Clinical utility of orally disintegrating olanzapine in Chinese patients with schizophrenia: a review of effectiveness, patient preference, adherence, and other properties
Received 12 October 2013
Accepted for publication 15 January 2014
Published 19 February 2014 Volume 2014:10 Pages 355—359
Checked for plagiarism Yes
Review by Single anonymous peer review
Peer reviewer comments 3
Jingping Zhao,1 Jianjun Ou,1 Haibo Xue,2 Li Liu,2 William Montgomery,3 Tamas Treuer4
1Mental Health Institute of The Second Xiangya Hospital, Hunan Province Technology Institute of Psychiatry, Key Laboratory of Psychiatry and Mental Health of Hunan Province, Central South University, Changsha, Hunan, 2Lilly Suzhou Pharmaceutical Co, Ltd, Jiangsu, People's Republic of China; 3Global Health Outcomes, Eli Lilly and Company, Sydney, Australia; 4Emerging Markets Business Unit (Neuroscience), Eli Lilly and Company, Budapest, Hungary
Abstract: The primary objective of this systematic review was to examine the evidence for the efficacy, effectiveness, and safety of orally disintegrating olanzapine in Chinese populations. A systematic literature search was conducted using databases covering international and Chinese journals, ClinicalTrials.gov, and internal and external trial registries at Eli Lilly and Company using search terms related to target countries (People's Republic of China, Hong Kong, and Taiwan) and orally disintegrating olanzapine treatment. A publication and one clinical study report were retrieved. The clinical study showed orally disintegrating olanzapine and the standard oral tablet to have similar efficacy and tolerability profiles. A bioequivalence study has shown that orally disintegrating olanzapine and the standard oral tablet have similar pharmacokinetic profiles. Orally disintegrating olanzapine and the standard oral tablet have similar efficacy and tolerability profiles.
Keywords: orally disintegrating, olanzapine, Chinese, schizophrenia, patients
Epidemiology of schizophrenia and antipsychotic use in the People’s Republic of China
Schizophrenia is a severe mental disorder characterized by a range of cognitive, behavioral, and emotional dysfunctions. It affects around 0.3%–0.7% of people at some point in their lives,1 or 24 ;million people worldwide as of 2011.2 Chinese studies show that the lifetime prevalence of schizophrenia is around 0.3%–0.97%. Phillips et al studied the prevalence of schizophrenia in four provinces in the People’s Republic of China, and reported a lifetime prevalence of 0.78%.3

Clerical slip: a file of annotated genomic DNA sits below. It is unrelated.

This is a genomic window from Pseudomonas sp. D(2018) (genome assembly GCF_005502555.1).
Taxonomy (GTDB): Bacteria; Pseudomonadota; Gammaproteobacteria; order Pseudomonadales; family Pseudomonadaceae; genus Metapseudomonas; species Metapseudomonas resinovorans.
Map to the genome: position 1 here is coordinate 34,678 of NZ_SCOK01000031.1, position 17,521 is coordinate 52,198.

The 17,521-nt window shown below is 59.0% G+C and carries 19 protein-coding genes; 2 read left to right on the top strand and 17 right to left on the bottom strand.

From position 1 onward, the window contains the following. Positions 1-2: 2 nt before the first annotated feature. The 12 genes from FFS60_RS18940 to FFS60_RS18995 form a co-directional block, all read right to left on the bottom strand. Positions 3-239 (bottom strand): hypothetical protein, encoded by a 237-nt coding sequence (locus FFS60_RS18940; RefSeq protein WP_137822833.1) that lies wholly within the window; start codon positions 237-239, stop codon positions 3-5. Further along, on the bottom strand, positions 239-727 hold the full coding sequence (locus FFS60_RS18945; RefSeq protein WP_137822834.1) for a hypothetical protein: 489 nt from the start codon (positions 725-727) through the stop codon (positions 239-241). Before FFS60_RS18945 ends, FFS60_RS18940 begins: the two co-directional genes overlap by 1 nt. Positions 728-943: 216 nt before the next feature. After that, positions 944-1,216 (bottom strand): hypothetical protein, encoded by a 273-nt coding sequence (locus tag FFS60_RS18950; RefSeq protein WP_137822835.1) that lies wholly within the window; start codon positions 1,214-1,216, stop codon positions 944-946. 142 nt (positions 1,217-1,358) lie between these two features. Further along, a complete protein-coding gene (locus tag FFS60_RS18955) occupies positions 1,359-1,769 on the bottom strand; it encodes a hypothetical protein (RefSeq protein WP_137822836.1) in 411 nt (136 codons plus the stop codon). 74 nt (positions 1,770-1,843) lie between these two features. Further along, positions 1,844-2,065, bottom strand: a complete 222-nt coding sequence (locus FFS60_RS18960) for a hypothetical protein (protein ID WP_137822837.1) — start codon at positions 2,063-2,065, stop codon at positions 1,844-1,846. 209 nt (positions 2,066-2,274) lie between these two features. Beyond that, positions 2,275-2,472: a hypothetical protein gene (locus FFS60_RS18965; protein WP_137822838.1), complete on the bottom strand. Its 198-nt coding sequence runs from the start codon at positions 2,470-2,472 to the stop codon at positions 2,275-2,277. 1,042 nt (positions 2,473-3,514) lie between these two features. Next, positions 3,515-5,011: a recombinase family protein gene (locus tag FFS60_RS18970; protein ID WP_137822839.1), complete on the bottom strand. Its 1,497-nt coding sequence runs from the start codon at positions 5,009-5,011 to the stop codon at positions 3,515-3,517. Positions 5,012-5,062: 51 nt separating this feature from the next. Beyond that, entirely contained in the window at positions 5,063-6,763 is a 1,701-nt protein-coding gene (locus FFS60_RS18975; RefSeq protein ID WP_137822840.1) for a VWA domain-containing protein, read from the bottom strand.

The primary treatment modality for schizophrenia is antipsychotic medication, in combination with psychological and social supportive care. Currently, most of the atypical antipsychotics, ie, clozapine, olanzapine, risperidone, quetiapine, aripiprazole, ziprasidone, and amisulpride, are available in the People’s Republic of China. There are a number of formulations for patients with different needs and preferences, eg, standard tablets, orally disintegrating tablets (ODTs), oral solution, and short-acting and long-acting injectable formulations.
Although liquid and injectable (rapid-acting and long-acting depot) antipsychotics are alternatives to standard tablets in various clinical situations, for example, in the acute setting or where patients have adherence issues, these formulations have limitations. Patients may spit out liquid medication, or injectable medication may be unacceptable or contraindicated. Standard tablet forms also have a number of limitations inherent to all standard tablets in the treatment of chronic mental illness. These include administration in situations where the patient is acutely agitated or use in patients with concomitant medical conditions where there is difficulty swallowing. Most importantly, treatment nonadherence (particularly surreptitious/deliberate avoidance) is a major problem in patients with mental illnesses such as schizophrenia. Up to 80% of patients are at least partially nonadherent to antipsychotic treatment at some point during their illness, which is, in turn, a leading contributor to treatment failure, relapse, and hospitalization.4–6